Jun 292024
 
Ann and Allen

The Feeling That the Time for Doing Something Has Passed is a 2023 comedy-drama, directed and written by Joanna Arnow and starring Arnow, Scott Cohen and Babak Tafti. IMDB

Ann, a thirty-something woman in New York City, seeks relief from the difficulties with her job and family through submission to various men.

Ann

Ann (Arnow, who also directed and wrote) endures struggling with her family and job life in a perpetual slouch of alienation. She’s reminiscent of Hannah Horvath from Lena Dunham’s Girls, though brunette, slimmer, and somewhat better dressed.

The opening scene is Ann, fully nude and exposed, in bed next to a sleeping man. She’s often nude in scenes with her dominants, while they are clothed. I commend Arnow’s bravery in physically exposing herself, especially in today’s rising misogyny, but I’m disappointed that there’s no male nudity.

The man we see her submitting to the most is Allen (Scott Cohen), an older man. Their scenes revolve around him controlling her. She also plays with Elliot, a man who is more into humiliation with ludicrous costumes; she seems more bored by this than violated. Apart from some light spanking, all of the play is submissive, not physically masochistic. We also get to see her meeting and negotiating with the men.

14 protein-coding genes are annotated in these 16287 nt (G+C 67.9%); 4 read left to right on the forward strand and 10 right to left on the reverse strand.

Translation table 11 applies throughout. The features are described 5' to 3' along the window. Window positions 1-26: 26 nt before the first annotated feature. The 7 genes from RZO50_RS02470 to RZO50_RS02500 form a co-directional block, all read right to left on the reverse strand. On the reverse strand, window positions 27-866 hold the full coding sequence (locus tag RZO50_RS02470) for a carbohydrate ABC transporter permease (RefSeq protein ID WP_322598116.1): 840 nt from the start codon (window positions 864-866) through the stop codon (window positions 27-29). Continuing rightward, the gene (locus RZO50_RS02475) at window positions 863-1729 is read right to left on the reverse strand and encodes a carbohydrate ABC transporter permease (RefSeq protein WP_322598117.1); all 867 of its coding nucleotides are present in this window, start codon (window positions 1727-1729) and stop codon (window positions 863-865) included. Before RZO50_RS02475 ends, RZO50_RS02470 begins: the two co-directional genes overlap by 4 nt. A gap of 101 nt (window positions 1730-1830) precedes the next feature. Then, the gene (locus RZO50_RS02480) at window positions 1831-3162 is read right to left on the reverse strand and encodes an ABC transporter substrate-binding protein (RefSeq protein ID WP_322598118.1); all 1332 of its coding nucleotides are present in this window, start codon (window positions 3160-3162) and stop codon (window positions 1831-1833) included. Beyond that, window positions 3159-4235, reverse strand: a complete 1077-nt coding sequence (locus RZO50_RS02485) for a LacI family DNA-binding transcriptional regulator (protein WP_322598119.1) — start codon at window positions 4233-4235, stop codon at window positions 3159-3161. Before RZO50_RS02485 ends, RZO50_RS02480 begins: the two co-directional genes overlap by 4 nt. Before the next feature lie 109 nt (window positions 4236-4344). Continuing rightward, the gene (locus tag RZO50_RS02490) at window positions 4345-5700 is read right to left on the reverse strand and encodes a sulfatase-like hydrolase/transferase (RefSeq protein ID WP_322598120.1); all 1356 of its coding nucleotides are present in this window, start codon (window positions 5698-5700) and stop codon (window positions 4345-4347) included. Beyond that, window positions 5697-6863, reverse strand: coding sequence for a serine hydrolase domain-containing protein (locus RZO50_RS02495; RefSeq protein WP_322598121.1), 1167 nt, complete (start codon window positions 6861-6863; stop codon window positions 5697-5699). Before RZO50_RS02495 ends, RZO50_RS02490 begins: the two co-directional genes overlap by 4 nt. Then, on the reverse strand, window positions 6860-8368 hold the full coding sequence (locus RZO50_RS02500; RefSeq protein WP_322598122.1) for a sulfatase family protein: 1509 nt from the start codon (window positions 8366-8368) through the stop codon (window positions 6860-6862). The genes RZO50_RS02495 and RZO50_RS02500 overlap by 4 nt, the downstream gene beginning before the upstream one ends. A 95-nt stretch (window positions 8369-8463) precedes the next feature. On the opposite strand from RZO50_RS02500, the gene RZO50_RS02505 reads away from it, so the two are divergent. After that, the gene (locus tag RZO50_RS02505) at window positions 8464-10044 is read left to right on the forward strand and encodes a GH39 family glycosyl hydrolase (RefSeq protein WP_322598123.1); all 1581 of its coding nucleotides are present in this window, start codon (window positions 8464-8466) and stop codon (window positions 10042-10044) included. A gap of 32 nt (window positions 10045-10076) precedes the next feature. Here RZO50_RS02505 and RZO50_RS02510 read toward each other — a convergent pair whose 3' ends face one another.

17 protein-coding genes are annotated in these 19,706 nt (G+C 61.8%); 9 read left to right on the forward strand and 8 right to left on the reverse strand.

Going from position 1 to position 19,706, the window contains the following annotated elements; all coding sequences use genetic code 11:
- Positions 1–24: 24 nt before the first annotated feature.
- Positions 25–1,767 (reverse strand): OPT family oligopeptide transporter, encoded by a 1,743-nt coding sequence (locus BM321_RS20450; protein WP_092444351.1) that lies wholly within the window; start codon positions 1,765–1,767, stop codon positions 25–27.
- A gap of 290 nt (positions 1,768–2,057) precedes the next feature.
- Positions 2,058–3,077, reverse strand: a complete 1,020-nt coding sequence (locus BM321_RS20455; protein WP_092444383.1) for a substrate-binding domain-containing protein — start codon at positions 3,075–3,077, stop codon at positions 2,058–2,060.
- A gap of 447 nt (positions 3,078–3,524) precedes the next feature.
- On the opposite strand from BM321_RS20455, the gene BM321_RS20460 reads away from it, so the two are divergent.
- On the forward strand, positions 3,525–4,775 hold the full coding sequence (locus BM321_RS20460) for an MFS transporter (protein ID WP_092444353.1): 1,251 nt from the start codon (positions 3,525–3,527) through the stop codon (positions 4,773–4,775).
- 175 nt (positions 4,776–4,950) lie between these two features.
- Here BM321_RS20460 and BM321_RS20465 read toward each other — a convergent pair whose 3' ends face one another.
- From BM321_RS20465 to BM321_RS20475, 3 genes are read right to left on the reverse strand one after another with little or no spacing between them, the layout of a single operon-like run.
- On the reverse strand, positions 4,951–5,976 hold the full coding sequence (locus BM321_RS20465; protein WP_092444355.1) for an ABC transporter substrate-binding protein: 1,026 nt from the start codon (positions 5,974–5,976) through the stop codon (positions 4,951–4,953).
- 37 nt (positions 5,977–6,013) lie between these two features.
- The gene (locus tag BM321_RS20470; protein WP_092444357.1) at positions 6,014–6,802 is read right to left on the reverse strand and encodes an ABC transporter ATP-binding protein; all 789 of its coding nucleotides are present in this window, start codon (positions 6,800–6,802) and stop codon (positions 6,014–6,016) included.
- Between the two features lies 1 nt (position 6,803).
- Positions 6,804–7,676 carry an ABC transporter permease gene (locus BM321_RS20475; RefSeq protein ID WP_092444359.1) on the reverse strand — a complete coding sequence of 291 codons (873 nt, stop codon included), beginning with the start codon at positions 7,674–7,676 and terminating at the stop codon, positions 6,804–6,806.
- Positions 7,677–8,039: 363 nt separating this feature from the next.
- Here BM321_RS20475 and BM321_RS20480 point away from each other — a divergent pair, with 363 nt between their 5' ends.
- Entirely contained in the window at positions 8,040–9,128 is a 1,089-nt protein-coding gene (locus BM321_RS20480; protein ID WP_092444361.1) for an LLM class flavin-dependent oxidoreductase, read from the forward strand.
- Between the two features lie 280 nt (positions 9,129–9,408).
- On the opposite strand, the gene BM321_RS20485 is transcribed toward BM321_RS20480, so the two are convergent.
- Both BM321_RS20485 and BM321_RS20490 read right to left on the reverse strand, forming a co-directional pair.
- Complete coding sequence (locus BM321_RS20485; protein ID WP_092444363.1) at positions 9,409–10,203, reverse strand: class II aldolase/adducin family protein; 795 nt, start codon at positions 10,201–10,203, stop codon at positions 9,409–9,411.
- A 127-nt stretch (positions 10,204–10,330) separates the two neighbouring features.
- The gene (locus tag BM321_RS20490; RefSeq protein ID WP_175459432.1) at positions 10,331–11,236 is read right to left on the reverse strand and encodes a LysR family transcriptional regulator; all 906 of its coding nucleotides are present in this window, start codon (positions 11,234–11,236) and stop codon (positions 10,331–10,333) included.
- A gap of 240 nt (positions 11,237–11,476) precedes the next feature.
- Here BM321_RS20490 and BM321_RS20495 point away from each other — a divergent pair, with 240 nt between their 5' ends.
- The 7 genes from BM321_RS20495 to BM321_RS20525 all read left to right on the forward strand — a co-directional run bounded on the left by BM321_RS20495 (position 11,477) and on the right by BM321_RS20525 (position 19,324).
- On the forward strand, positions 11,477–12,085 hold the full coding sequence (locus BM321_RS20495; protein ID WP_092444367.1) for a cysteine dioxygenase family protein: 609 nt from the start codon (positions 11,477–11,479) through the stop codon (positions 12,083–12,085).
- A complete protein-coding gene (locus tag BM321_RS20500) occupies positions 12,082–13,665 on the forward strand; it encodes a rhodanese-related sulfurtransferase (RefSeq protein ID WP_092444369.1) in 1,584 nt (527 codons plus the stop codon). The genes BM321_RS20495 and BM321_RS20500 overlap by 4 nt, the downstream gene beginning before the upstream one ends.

Chris and Ann

Later on, Ann meets Chris (Babak Tafti) through dating. Younger and more handsome, he’s the first to make Ann genuinely laugh and open up. She tells him about the dominant men she sees and he accepts this and says she can continue to see them.

Feeling views Ann’s submission with a distant, almost documentary-style, lens. It’s just something she does that meets her needs, given the lack of satisfaction she gets from her critical family and her stultifying job in IT. Some of the men she meets connect with her better than others, but none are threatening. She appears to have a conventional relationship with Chris, but the last scene is, once again, her naked with Allen.

Compared to The Piano Teacher or Secretary, Feeling doesn’t try to psychoanalyze Ann’s submission or assimilate it into any feminine norm. This can be frustrating, given that the viewers will probably try to make sense of her behavior, but Feeling remains stubbornly indifferent to expectations. Take Ann as she is, or don’t.

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